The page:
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In order to pursue his ambitions in France, Henry VIII formed an alliance with the Holy Roman Emperor, Maximilian I. This painting records their meeting and the main events pertaining to Henry’s first campaign against the French in 1513.

The composit
European Armour in the Royal Collection

An introduction to European armour in the Royal Collection.


The Queen's Guard Chamber, Windsor Castle

circa 1890circa 1895

RCIN 2935673

In 1828 Sir Samuel Rush Meyrick, a pioneer of modern armour studies, was summoned to a 'long private audience' with George IV (1762–1830) at Windsor Castle. After the meeting, Meyrick was commissioned to re-organise the arms and armour in the King’s and Queen’s Guard Chambers there. The redisplay, completed in 1831 during the reign of William IV, included 12 armours ‘Cleaned, Repaired, and placed upon Effigies’ in front of elaborate trophies of arms.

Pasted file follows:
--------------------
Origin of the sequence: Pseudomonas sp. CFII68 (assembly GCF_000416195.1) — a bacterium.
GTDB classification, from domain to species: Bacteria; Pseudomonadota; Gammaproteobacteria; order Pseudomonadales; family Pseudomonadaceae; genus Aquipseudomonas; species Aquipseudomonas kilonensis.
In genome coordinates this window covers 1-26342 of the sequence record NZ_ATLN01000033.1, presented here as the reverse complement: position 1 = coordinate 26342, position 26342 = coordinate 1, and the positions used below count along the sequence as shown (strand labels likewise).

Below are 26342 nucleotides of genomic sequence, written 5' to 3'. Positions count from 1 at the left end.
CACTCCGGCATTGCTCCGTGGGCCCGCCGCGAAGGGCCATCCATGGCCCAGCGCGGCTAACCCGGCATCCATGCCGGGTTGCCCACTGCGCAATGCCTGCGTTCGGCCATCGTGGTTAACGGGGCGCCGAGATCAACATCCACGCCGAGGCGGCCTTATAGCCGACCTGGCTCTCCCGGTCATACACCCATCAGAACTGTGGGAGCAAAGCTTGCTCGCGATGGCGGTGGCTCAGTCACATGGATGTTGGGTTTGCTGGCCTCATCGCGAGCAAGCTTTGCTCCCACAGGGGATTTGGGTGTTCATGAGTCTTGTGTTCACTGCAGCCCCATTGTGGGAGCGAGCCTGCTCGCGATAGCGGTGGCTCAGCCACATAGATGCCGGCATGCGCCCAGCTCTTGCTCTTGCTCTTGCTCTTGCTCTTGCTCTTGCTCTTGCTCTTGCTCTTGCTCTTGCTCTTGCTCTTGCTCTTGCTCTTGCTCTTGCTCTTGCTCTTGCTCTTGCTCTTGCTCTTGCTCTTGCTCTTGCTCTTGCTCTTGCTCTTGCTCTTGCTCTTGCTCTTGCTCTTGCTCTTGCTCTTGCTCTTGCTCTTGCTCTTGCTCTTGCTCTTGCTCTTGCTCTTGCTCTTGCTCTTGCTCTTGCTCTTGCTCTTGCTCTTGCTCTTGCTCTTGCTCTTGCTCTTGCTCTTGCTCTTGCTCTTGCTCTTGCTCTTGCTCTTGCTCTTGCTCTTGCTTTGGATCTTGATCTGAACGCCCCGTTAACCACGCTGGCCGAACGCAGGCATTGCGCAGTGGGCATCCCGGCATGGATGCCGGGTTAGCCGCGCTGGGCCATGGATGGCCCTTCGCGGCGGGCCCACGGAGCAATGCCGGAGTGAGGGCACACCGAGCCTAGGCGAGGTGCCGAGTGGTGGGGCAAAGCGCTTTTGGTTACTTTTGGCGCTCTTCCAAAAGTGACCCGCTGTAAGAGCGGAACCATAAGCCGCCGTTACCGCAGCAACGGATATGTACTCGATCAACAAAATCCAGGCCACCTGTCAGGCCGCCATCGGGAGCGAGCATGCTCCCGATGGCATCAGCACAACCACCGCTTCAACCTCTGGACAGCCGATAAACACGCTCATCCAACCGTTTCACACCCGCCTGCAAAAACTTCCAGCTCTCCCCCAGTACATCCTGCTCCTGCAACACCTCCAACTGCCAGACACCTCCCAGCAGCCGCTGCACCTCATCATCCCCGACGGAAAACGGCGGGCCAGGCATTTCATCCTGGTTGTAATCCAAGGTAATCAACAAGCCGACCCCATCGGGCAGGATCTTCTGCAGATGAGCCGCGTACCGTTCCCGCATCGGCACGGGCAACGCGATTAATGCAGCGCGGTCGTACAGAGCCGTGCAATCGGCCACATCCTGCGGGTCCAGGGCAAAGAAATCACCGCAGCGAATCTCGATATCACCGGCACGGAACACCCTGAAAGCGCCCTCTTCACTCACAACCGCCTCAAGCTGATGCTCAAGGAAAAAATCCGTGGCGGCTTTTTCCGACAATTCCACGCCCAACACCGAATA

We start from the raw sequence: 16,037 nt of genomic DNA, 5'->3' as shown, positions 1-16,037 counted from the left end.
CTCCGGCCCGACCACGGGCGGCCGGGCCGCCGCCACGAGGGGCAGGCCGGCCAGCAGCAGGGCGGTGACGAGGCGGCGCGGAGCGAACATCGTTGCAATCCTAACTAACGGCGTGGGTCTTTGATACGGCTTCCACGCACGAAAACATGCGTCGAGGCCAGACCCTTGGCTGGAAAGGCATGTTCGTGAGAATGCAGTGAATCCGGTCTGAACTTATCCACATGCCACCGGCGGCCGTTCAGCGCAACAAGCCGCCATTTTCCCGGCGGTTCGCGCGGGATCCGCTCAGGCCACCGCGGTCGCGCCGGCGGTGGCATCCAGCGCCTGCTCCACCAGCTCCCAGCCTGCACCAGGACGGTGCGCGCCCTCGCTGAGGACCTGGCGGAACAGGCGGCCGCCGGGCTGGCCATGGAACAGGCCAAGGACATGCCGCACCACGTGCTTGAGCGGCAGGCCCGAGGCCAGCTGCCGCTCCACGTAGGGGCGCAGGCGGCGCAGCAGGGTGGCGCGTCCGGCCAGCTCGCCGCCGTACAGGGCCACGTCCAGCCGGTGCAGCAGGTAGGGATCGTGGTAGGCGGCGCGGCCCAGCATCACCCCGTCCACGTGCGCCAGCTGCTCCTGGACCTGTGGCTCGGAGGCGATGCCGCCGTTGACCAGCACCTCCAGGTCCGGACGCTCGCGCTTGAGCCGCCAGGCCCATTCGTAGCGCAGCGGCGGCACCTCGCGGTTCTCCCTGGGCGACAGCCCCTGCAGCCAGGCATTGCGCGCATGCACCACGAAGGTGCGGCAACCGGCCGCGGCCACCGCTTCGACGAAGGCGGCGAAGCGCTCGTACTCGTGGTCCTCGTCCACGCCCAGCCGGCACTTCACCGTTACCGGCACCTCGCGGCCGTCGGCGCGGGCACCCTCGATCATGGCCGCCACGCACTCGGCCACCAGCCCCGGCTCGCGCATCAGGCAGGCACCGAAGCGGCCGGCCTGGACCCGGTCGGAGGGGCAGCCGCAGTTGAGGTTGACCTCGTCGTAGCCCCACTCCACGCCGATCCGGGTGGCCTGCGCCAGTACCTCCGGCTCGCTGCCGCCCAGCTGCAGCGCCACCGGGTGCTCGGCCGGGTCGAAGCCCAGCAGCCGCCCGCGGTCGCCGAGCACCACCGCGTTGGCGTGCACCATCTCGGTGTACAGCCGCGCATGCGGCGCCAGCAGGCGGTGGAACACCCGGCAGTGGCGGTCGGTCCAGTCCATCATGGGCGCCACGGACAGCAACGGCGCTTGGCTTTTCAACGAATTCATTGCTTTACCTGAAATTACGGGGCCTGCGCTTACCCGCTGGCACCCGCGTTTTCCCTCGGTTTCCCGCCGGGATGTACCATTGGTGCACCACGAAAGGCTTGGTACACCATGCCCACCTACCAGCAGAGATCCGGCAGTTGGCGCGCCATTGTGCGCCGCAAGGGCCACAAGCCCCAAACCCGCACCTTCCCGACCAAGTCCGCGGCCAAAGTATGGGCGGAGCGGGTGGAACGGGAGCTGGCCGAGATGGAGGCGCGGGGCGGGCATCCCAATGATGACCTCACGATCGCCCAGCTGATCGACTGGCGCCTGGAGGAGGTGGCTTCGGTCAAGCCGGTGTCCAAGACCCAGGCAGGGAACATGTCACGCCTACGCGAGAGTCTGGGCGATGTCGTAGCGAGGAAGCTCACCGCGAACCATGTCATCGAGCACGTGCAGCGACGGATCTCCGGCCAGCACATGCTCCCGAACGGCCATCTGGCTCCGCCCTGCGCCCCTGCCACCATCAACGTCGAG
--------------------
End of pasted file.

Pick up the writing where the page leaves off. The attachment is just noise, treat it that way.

A description of the new displays published in 1835 described 'tasteful groups' of ancient weapons formed to resemble 'stars, laurel branches and such like devices'. All the arms nevertheless remained 'in a fit state to be put together at a moment’s notice' if required. The principal point of attraction over the chimneypiece was the ‘Cellini’ shield (RCIN 62978), which was 'placed on a pivot, so that by turning it round, the bystander can conveniently inspect every portion'. The shield is visible in this photograph, taken c.1890–5, along with three armours belonging to Henry, future Prince of Wales (RCINs 72830, 72831 and 72832).

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